My Ring journey: Twilight and beyond

It’s been more than a week since Janice Baird immolated the world in the Seattle Opera’s first Ring cycle of 2009. Since her debut as Brunhilde earlier in the cycle, More than a few people familiar with the role, doubted the wisdom of casting Janice Baird as Brunhilde which demands so much from her voice and interpretative abilities.

Yet, when Twilight of the Gods wrapped up there was no doubt Baird was the right choice. Baird replaced Jane Eaglen, who was Brunhilde in 2005 and in the first run of the “green” Ring in 2001. Eaglen’s voice is rock solid. She was one of the finest Brunhilde’s of the last half of the 20th Century. But, Speight Jenkins was looking to take the role and the production in a new direction. Was it ultimately Eaglen’s size? The quality of her voice? Who knows. At this point the reasons for Jenkins’s decision are irrelevant.

Baird’s voice is different. It’s thinner. She is best near the top of her range, but wobbly on occasion. She saved her finest work for the final Immolation scene in Twilight of the Gods. As the world “burned” around her, she finally dominated the stage with a white-hot performance.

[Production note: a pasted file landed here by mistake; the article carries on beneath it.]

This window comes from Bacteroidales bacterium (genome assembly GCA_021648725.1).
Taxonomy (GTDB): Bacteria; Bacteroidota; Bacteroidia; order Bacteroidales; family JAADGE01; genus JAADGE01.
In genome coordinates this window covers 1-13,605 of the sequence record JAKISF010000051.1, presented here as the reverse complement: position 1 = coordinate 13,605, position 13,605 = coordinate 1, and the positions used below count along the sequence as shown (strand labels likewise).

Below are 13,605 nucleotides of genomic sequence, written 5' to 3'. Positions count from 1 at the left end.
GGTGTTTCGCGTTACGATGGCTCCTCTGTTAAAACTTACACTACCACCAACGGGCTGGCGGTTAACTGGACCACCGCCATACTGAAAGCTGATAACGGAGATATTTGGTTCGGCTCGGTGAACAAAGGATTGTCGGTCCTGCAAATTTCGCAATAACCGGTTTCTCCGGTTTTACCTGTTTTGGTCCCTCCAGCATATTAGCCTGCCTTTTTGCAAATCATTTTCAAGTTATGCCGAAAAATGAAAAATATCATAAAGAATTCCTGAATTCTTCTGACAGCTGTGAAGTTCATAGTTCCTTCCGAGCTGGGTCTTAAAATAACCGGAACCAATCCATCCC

Even as Baird finally met the challenge of singing Brunhilde, she was overshadowed by a staging and set miracle. All around, sets changed quickly, and effortlessly. A gauzy screen slid in front of the stage and licking flames were projected onto the surface. When Valhalla was consumed in fire, a pillar emerged from the stage. Perched in the middle of the pillar, were the immolating gods. Early in the opera, the Norns let us know that Wotan and the rest of the gods are resigned to their fate, cutting down the world ash tree and building their own pyre around Valhalla.

As good as Brunhilde finally became, it wasn’t Janice Baird who impressed me the most by the end of Twilight of the Gods.

Wagner’s Der Ring des Nibelungen is a miracle – a miracle of music and stage. The Ring is an even more astounding achievement when you consider how late Wagner came to music and the banality of his early operas and orchestral compositions. The concept of the Ring is too big to be truthfully captured by audio recordings and DVD’s alone. Engineering and camera angles can turn mediocre productions and performances into fraudulent revelations.

There are so many ways to interpret and sing the Ring who can honestly say one way of singing, acting, and staging the Ring is objectively better than another? Rhinemaidens can swim, fly, standstill, and even look like prostitutes. With Wagner’s orchestral music framing the entire epic there is room for as many interpretations as there are ideas.

The Seattle Opera’s Ring is a miracle in its own way. Out here in the forested, perpetually rainy Pacific Northwest Speight Jenkins has created an American Bayeruth. When the current production was unveiled in 2001, someone remarked the goal for the production was to do for Wagner what Jurassic Park did for dinosaurs. Dragons, dwarfs, magic helmets, and a burning world come to life because of the collective efforts of stage hands, costume makers, set designers, set painters, director, orchestra, conductor, singers, and even a computer or two.